Trucking news and briefs for Friday, May 14, 2021:
Strong March for carriers leads to record high trucking conditions, FTR reports
FTR’s Trucking Conditions Index (TCI) for March, as reported in FTR’s May Trucking Update, surged to a record high of 16.27, up about five points from February. The prior record was 16.17, set in October 2020.
According to FTR, contributions from freight volume, rates and capacity utilization all strengthened in March.
“March’s record TCI was especially remarkable considering that the index’s fuel component – the month’s lone weakness – was the most negative it had been since before the Great Recession,” said Avery Vise, FTR’s vice president of trucking. “Robust demand and tight capacity no doubt are big operational headaches for many trucking operations, but those factors are supporting the best market conditions ever for carriers. We have yet to see signs of a loosening in driver capacity, so the near-term outlook is strong.”
According to ACT's monthly Freight Forecast, ACT Research’s Vice President and Senior Analyst Tim Denoyer said supply side constraints will keep the truckload market "very tight" in the near-term, as freight demand remains exceptionally strong, "so the peak in spot markets remains ahead of us,” he added. “The semiconductor shortages impacting Class 8 tractor supply don’t have quick fixes, and neither do the structural factors inhibiting driver supply, such as demographics and drug testing.”
FTR expects the TCI to remain in positive double-digit territory at least through the third quarter, with the possibility of one or more record readings.
“A longer-term risk is that extraordinary levels of consumption – especially of durable goods – set the stage for softness in 2022 and beyond,” Vise said. “In a sense, therefore, today’s supply chain shortages might prove beneficial by stretching out the period of solid consumer demand.”
"This is perhaps the strongest freight market ever for carriers and the most challenging ever for shippers," Denoyer added. "But in our view, the industry is no less cyclical, and in our three-year freight volume and rate forecast horizon, we explore the timing and magnitude of eventual " declines.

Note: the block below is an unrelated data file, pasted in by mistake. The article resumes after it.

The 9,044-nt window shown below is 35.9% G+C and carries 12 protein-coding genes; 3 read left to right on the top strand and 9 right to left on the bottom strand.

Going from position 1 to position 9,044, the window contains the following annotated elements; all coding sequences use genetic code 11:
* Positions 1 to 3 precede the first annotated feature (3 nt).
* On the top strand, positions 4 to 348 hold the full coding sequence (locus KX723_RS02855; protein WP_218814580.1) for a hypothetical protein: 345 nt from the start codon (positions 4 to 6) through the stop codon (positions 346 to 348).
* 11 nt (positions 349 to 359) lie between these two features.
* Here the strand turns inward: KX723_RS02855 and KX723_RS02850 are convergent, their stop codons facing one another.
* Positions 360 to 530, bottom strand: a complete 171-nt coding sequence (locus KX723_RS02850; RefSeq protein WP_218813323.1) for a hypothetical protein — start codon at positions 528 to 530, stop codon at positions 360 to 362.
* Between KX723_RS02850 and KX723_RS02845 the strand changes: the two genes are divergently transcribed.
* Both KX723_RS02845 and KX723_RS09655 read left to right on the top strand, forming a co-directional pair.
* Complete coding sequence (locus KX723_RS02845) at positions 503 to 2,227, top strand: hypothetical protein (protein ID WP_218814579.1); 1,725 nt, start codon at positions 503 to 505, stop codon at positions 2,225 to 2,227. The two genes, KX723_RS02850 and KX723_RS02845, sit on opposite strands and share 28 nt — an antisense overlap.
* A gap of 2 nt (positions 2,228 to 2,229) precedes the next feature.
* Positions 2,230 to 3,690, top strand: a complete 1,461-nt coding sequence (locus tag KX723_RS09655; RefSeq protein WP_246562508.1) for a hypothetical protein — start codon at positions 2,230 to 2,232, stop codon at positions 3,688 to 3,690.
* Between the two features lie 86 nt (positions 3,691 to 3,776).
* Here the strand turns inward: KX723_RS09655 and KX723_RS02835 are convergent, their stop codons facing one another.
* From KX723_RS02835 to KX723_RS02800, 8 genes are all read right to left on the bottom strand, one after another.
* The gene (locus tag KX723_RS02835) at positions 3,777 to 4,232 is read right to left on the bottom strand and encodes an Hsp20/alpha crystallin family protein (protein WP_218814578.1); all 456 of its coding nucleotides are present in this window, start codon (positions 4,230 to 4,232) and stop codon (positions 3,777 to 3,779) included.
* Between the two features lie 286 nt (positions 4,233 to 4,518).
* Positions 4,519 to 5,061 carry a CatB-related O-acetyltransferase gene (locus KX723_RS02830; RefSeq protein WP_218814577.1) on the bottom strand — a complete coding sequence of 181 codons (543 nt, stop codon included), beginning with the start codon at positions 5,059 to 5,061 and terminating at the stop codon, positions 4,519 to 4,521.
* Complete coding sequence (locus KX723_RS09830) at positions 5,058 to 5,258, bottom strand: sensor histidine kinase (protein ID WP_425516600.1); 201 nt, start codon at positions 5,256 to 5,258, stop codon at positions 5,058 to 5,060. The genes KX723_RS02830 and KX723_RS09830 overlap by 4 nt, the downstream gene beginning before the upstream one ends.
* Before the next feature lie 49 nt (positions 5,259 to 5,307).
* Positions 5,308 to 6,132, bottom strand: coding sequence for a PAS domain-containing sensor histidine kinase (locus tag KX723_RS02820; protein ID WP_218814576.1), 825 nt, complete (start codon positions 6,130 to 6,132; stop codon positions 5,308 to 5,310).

Brokers push for more safety data on carriers
The Transportation Intermediaries Association, which represents brokers, is making a legislative push to establish a safety standard for motor carrier selection.
Rep. Mike Gallagher (R-Wisconsin) and Rep. Seth Moulton (D-Massachusetts) introduced HR 3042 in Congress, which would require the Department of Transportation to enact a Safety Fitness Determination test for trucking companies, as well as require manufacturers and shippers to ensure trucking companies are licensed, registered and insured. The bill was referred to to the Subcommittee on Highways and Transit earlier this week. Text of the rule is not yet available.
The Federal Motor Carrier Safety Administration proposed a Safety Fitness Determination rulemaking in 2016, but it was withdrawn in 2017 for the agency to start over with a new rule.
FMCSA conducts audits of carriers to give them a safety rating (Satisfactory, Conditional, Unsatisfactory). With the current rating system, 85% of carriers are not rated, however, and that is “not fair” to freight brokers, said Anne Reinke, president of TIA.
TIA says a new safety standard would help prevent instances where freight brokers are roped into negligence selection lawsuits. “Typically, those who like to file lawsuits like confusion. We are trying to provide certainty,” Reinke said.
Despite having limited public safety data on carriers, freight brokers and 3PLs use a variety of qualitative and quantitative metrics to guide their selection of carriers. During the TIA conference this week, a panel of 3PLs discussed how these metrics have been useful during a time when capacity is very tight.
The freight market has been very “rough, tumble, and extremely transactional” during the past year, said John Sutton, director of corporate support for Sunset Transportation, a 3PL based in St. Louis, Missouri. The company uses a carrier scorecard module in its transportation management system (TMS) from McLeod Software, to “make sure transactions are operating in guidelines.”
Monitoring carrier service levels for on-time pickups and deliveries, as well as compliance with load tracking data requirements, are all “hot topics,” said Eileen Dabrowski, director of learning, development and marketing for ReedTMS Logistics, a Tampa, Florida-based motor carrier and freight broker.
The pandemic has made it necessary for ReedTMS to find more transactional business, as contracted business has been more difficult to sustain with rates going up.
“We are making more outbound calls [to find carriers] than we ever have, especially in certain markets,” Dabrowski said. “This market is really volatile and dynamic. Every time we think we get a handle on it, we don’t.” –Aaron Huff, CCJ senior editor